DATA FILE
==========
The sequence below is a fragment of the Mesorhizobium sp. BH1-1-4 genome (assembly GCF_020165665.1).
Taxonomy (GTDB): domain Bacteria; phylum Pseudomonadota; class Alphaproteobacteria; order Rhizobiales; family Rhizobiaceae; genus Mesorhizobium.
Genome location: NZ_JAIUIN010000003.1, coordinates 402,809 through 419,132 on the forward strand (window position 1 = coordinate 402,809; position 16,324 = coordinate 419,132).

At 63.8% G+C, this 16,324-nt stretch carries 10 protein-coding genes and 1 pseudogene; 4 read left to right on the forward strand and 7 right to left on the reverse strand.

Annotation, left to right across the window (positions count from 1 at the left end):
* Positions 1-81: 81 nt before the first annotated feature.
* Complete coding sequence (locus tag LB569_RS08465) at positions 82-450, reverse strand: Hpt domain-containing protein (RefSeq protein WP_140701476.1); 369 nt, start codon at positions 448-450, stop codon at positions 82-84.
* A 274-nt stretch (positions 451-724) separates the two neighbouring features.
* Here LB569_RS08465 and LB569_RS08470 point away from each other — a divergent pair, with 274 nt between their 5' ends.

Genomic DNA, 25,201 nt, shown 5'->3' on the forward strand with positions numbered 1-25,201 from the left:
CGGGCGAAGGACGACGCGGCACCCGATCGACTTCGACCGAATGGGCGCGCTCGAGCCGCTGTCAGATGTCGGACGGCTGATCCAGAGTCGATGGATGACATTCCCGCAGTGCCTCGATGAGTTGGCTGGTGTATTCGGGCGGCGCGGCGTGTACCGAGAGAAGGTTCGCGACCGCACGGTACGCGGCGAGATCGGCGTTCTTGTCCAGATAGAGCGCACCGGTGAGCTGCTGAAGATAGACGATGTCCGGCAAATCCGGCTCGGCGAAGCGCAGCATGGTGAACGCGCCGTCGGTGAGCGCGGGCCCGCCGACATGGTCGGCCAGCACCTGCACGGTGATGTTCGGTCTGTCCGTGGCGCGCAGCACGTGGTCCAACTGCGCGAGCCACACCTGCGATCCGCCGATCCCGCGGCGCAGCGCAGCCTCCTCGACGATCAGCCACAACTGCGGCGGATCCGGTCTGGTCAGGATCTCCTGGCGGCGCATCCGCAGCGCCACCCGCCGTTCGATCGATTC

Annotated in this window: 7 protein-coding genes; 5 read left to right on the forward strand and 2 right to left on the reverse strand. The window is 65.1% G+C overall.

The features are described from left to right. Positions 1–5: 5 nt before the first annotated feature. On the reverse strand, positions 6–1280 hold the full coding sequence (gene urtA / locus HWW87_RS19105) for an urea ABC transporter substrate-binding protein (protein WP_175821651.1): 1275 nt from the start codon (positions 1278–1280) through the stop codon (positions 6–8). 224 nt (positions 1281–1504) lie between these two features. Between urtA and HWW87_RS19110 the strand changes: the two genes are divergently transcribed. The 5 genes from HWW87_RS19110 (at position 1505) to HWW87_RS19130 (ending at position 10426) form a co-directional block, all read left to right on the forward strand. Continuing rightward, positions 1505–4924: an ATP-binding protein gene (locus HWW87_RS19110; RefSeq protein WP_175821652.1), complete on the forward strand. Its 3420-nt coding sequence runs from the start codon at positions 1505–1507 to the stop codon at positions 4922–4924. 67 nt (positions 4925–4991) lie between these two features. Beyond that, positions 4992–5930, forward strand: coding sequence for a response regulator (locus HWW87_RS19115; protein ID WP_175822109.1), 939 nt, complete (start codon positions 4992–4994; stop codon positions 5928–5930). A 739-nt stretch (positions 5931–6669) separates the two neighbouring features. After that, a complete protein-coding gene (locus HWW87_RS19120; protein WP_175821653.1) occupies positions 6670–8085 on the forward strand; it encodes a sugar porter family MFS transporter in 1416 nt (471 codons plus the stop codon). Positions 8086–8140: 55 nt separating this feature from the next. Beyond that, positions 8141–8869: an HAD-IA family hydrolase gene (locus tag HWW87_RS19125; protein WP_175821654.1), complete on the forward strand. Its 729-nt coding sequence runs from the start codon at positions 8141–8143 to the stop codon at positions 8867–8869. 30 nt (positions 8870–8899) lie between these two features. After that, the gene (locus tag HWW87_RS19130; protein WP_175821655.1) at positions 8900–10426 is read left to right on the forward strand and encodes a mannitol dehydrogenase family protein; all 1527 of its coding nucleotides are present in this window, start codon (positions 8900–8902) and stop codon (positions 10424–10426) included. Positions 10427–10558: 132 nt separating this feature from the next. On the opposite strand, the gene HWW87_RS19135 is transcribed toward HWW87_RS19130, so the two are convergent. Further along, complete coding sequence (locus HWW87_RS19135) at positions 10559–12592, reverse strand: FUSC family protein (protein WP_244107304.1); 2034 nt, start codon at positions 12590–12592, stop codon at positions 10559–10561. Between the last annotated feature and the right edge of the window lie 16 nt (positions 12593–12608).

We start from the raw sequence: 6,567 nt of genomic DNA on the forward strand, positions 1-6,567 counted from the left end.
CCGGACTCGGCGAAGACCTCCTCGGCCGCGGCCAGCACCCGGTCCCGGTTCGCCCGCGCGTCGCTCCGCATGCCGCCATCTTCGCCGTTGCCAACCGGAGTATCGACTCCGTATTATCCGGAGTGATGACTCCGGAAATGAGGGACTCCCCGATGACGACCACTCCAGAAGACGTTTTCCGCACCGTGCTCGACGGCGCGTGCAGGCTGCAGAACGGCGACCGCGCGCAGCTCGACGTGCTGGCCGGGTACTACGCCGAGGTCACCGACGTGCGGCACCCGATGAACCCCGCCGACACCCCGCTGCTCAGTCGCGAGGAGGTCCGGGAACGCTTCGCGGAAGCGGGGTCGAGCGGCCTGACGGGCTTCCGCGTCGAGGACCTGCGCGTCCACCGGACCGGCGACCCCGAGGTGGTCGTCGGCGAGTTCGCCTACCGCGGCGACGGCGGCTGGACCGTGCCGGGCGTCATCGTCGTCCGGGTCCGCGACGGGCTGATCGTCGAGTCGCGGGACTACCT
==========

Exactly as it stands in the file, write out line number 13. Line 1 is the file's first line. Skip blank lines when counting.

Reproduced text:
The features are described from left to right. Positions 1–5: 5 nt before the first annotated feature. On the reverse strand, positions 6–1280 hold the full coding sequence (gene urtA / locus HWW87_RS19105) for an urea ABC transporter substrate-binding protein (protein WP_175821651.1): 1275 nt from the start codon (positions 1278–1280) through the stop codon (positions 6–8). 224 nt (positions 1281–1504) lie between these two features. Between urtA and HWW87_RS19110 the strand changes: the two genes are divergently transcribed. The 5 genes from HWW87_RS19110 (at position 1505) to HWW87_RS19130 (ending at position 10426) form a co-directional block, all read left to right on the forward strand. Continuing rightward, positions 1505–4924: an ATP-binding protein gene (locus HWW87_RS19110; RefSeq protein WP_175821652.1), complete on the forward strand. Its 3420-nt coding sequence runs from the start codon at positions 1505–1507 to the stop codon at positions 4922–4924. 67 nt (positions 4925–4991) lie between these two features. Beyond that, positions 4992–5930, forward strand: coding sequence for a response regulator (locus HWW87_RS19115; protein ID WP_175822109.1), 939 nt, complete (start codon positions 4992–4994; stop codon positions 5928–5930). A 739-nt stretch (positions 5931–6669) separates the two neighbouring features. After that, a complete protein-coding gene (locus HWW87_RS19120; protein WP_175821653.1) occupies positions 6670–8085 on the forward strand; it encodes a sugar porter family MFS transporter in 1416 nt (471 codons plus the stop codon). Positions 8086–8140: 55 nt separating this feature from the next. Beyond that, positions 8141–8869: an HAD-IA family hydrolase gene (locus tag HWW87_RS19125; protein WP_175821654.1), complete on the forward strand. Its 729-nt coding sequence runs from the start codon at positions 8141–8143 to the stop codon at positions 8867–8869. 30 nt (positions 8870–8899) lie between these two features. After that, the gene (locus tag HWW87_RS19130; protein WP_175821655.1) at positions 8900–10426 is read left to right on the forward strand and encodes a mannitol dehydrogenase family protein; all 1527 of its coding nucleotides are present in this window, start codon (positions 8900–8902) and stop codon (positions 10424–10426) included. Positions 10427–10558: 132 nt separating this feature from the next. On the opposite strand, the gene HWW87_RS19135 is transcribed toward HWW87_RS19130, so the two are convergent. Further along, complete coding sequence (locus HWW87_RS19135) at positions 10559–12592, reverse strand: FUSC family protein (protein WP_244107304.1); 2034 nt, start codon at positions 12590–12592, stop codon at positions 10559–10561. Between the last annotated feature and the right edge of the window lie 16 nt (positions 12593–12608).